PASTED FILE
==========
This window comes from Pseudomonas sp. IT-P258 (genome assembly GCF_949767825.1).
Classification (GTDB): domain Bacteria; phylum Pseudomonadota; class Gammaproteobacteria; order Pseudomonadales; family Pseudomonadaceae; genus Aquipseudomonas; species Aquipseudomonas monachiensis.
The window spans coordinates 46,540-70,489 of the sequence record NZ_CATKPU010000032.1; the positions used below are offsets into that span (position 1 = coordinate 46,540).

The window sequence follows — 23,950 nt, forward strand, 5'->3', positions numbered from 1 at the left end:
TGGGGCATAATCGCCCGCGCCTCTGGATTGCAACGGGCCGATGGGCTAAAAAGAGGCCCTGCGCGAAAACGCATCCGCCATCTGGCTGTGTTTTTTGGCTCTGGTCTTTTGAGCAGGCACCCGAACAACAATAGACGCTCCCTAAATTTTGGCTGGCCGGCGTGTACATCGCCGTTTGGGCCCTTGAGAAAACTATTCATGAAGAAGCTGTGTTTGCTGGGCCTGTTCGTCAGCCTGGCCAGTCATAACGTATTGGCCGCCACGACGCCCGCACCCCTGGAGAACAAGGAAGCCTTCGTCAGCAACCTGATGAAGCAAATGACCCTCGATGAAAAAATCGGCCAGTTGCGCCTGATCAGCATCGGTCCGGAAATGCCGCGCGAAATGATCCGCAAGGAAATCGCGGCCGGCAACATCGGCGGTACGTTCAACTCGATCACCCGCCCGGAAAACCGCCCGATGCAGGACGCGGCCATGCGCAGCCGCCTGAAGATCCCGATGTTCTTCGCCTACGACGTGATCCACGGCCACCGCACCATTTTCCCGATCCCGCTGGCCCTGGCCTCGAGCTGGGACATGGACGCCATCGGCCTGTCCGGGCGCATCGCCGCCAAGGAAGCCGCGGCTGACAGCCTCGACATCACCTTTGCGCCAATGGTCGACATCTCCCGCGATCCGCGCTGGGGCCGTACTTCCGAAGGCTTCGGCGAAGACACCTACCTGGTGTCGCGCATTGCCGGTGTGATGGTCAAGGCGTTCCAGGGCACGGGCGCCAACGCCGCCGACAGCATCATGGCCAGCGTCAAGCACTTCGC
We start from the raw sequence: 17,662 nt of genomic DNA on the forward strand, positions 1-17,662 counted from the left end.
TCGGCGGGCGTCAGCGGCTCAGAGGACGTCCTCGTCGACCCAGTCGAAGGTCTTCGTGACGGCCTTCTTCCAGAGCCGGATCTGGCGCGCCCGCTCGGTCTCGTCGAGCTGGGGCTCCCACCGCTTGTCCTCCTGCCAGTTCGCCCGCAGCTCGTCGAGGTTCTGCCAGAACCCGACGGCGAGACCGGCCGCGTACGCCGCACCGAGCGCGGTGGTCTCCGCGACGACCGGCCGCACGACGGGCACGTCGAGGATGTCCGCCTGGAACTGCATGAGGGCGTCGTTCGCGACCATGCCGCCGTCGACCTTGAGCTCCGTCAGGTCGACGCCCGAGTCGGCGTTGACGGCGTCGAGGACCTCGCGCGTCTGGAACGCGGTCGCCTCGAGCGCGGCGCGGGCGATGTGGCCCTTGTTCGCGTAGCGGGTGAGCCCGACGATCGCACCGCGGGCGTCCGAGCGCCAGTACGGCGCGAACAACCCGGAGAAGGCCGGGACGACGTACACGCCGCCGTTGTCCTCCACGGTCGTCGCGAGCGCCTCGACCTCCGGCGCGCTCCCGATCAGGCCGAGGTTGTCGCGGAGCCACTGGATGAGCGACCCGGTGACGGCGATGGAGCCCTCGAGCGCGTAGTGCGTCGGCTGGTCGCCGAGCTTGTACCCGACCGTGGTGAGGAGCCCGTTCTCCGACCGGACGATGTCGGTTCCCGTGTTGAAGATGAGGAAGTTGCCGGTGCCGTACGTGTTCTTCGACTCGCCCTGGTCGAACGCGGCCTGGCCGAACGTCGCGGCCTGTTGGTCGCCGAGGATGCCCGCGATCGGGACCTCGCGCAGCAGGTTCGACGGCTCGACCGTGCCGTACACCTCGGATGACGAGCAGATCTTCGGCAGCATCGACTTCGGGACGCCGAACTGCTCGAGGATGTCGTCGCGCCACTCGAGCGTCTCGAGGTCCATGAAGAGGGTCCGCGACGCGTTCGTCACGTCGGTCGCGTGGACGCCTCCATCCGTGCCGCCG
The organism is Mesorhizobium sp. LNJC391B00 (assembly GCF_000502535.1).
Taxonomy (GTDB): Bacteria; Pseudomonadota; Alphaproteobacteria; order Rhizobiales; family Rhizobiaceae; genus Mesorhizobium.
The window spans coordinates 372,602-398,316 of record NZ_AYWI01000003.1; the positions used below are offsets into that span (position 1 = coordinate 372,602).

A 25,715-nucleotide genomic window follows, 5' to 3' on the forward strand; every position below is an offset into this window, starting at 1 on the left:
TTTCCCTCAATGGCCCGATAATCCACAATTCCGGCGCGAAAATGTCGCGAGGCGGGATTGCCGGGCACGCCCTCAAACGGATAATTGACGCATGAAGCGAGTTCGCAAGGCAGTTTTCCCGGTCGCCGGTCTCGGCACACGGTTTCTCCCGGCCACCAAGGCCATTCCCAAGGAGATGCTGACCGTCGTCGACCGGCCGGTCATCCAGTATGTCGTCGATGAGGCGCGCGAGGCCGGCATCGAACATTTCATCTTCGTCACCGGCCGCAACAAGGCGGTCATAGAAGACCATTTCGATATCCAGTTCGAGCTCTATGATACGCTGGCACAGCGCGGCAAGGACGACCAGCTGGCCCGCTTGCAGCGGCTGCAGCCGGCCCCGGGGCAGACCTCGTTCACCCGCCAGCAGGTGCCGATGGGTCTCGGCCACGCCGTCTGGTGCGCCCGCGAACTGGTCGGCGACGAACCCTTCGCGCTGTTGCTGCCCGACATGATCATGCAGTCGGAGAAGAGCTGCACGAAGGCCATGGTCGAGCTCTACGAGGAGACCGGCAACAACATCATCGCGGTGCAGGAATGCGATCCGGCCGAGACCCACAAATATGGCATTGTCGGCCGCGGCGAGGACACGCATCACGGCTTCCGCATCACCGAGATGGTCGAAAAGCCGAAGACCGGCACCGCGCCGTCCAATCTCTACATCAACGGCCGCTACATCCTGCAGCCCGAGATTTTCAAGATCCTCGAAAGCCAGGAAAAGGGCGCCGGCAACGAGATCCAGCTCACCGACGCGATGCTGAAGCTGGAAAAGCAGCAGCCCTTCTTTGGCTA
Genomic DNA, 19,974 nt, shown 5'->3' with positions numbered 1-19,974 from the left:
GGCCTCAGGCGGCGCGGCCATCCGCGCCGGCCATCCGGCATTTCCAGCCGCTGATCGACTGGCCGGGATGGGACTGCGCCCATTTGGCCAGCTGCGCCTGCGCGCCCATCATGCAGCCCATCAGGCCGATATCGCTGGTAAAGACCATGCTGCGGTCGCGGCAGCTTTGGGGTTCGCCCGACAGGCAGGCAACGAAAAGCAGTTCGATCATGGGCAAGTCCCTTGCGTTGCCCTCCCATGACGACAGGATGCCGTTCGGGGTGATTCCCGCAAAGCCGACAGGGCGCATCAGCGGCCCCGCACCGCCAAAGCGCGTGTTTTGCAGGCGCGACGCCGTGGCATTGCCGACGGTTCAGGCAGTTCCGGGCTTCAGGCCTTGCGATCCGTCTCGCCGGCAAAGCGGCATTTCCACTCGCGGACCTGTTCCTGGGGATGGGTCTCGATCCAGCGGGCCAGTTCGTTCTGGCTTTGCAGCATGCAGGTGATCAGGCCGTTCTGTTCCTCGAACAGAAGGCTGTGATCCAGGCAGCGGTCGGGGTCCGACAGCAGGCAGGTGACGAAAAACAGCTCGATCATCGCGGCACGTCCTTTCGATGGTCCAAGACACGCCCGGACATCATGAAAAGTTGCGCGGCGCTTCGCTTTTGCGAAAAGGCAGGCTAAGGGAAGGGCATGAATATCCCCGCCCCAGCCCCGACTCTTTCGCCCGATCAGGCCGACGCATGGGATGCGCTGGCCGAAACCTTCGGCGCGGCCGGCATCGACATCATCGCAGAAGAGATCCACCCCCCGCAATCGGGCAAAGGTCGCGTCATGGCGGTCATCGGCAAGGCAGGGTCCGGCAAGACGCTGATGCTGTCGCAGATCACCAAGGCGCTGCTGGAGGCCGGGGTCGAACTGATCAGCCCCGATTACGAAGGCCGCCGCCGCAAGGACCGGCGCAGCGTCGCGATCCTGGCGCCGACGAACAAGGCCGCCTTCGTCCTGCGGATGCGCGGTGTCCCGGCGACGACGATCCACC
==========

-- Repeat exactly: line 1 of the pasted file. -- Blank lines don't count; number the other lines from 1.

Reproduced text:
This window comes from Pseudomonas sp. IT-P258 (genome assembly GCF_949767825.1).